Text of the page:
Friday, September 16, 2005
Women of Afghanistan
For centuries in Afghanistan, women had been denied various basic rights such as, the right to vote, the right to work, and even choose their own partners in marriage (things that WE, the women of 21st century take for granted). They were denied these rights either by official government or by their own husbands, fathers, and brothers.

During the rule of the Taliban (1996 - 2001), women were treated worse than in any other time or by any other society. They were forbidden to work, leave the house without a male escort, not allowed to seek medical help from a male doctor, and forced to cover themselves from head to toe, even covering their eyes. Women who were doctors and teachers before, suddenly were forced to be beggars and even prostitutes in order to feed their families.

Since the fall of the Taliban in late 2001, many would agree that the political and cultural position of Afghan women has improved substantially. The recently adopted Afghan constitution states that "the citizens of Afghanistan - whether man or woman- have equal rights and duties before the law". So far, women have been allowed to return back to work, the government no longer forces them to wear the all covering burqa, and they even have been appointed to prominent positions in the government.

Despite all these changes many challenges still remain. The repression of women is still prevalent in rural areas where many families still restrict their own mothers, daughters, wives and sisters from participation in public life.

Numerous school for girls have been burned down and little girls have even been poisoned to death for daring to go to school. But that has not stopped some girls from atleast trying to achieve what they till now could only 'dream' off.

BBC news website's 'ONE DAY IN AFGHANISTAN' coverage, gives us a brief introduction of two such girls...who are fighting every reach a self-respecting destination.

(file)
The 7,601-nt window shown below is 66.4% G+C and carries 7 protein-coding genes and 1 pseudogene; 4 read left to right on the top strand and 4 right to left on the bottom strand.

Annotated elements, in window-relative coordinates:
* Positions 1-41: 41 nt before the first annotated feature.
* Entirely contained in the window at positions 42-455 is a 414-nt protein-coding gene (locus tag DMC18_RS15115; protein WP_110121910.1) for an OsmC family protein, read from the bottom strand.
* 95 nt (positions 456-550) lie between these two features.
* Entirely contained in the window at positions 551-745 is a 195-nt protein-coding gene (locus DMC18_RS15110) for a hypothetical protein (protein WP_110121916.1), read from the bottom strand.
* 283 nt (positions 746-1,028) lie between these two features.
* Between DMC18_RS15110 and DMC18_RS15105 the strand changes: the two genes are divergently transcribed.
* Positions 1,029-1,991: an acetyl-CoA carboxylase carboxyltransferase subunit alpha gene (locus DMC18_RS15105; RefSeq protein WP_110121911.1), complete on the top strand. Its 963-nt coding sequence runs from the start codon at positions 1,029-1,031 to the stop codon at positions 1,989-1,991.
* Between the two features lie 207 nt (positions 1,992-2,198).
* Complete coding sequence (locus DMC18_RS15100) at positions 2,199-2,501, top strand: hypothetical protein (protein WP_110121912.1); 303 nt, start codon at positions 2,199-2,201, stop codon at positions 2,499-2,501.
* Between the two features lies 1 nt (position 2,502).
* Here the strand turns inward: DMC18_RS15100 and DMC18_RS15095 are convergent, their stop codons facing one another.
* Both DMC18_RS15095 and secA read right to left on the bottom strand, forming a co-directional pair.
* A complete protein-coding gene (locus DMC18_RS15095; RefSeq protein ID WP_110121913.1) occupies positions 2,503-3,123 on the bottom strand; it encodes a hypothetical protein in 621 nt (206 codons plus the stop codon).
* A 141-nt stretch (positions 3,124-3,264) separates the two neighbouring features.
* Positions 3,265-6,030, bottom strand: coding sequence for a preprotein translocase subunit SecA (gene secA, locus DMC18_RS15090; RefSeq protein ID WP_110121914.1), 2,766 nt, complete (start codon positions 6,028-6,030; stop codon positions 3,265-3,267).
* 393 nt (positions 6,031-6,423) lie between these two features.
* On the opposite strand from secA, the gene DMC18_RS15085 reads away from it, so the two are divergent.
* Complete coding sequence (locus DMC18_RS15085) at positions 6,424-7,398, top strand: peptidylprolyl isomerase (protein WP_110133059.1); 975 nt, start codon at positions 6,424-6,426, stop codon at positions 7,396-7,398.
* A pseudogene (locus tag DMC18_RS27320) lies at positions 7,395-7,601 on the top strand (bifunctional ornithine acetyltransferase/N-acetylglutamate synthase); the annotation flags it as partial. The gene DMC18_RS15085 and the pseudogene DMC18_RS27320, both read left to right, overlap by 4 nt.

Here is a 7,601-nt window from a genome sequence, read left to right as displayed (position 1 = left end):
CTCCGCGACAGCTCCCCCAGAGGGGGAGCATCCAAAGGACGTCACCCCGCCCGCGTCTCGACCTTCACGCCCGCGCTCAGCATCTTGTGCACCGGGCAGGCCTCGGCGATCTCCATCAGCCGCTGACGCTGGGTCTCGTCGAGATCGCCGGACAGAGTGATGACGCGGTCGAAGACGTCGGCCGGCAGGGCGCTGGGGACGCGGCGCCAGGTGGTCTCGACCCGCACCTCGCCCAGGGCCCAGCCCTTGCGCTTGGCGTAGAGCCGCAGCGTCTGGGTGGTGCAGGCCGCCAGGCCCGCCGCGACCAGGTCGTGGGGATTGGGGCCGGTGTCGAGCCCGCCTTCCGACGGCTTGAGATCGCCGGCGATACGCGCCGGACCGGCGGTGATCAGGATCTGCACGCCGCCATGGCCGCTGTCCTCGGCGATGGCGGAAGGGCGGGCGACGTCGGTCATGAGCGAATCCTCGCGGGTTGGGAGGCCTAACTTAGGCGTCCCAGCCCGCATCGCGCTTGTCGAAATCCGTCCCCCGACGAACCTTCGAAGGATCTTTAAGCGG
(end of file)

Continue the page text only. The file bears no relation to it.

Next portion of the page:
Sisters Raziya (14) and Yasamin (15) - two school students in Kabul - who talk about their daily routines, problems, and hopes for the future.


"My name is Raziya, and I attend school every day from 8am to 3pm in Kabul. I get home at about 4pm and eat a snack - some rice and cheese - before doing my homework. At school, my favourite subject is science. I want to be a doctor when I leave school, to treat the sick. Another of my favourite pastimes is football. I want to play every day, but I mainly play on Fridays with a girls' team. I really badly want to be in the best team, and to win!

Do the boys mind that we play football? They don't know!
Before, when the Taleban were in power, there were stories that they would kidnap children and cut off their fingers so their parents would pay them money - $200, $300."


" Hi, I am Yasamin. I attend school like Raziya - in fact, we're in the same class. I want to work in a hospital, but although I leave school next year and I've been looking for job opportunities, I haven't found any yet. Life isn't easy. My brothers both work, but between them they only make enough money to allow us to eat. It's also difficult for us as girls. Walking in the streets is very bad. The boys really bother the girls. Sometimes they will force them into their cars, other times they will steal things from them."

Complete interview here....

There are things WE take for granted and get busy in our self-absorbed lives, without ever stopping once to think about the suffering of so many who have not been provided even with half the opportunities as us but who are yet strong enough to make their presence felt.
posted at 9/16/2005 07:07:00 PM | comments (3) | permalink


  1. With respect to women, in fact, the Afghani constitution is probably more progressive than even the Iraqi constitution, because it does not define freedom of the individual with respect to morality.
     — Blogger gawker, at 9/17/2005 12:34:00 AM 

  2. Insightful post, I hope the new steps Afghanistan is taking drive them in the right direction.
     — Blogger Akshay, at 9/17/2005 11:08:00 AM 

  3. Hi Sakshi:
    It's a nice insightful post and very true what you say.

    In fact, I recently finished reading a book" The Kite Runner" by Khaled Hosseini. It's a must read. Apart from the plot which is excellent, the picture he has depicted of Afghanistan during the Taliban rule, sends a chill down your spine. You wonder how people survived in those conditions.

    I do hope Afghani women progress from now on. Every individual ahs that right and no one can take it away.
     — Blogger Minal, at 9/17/2005 12:52:00 PM 

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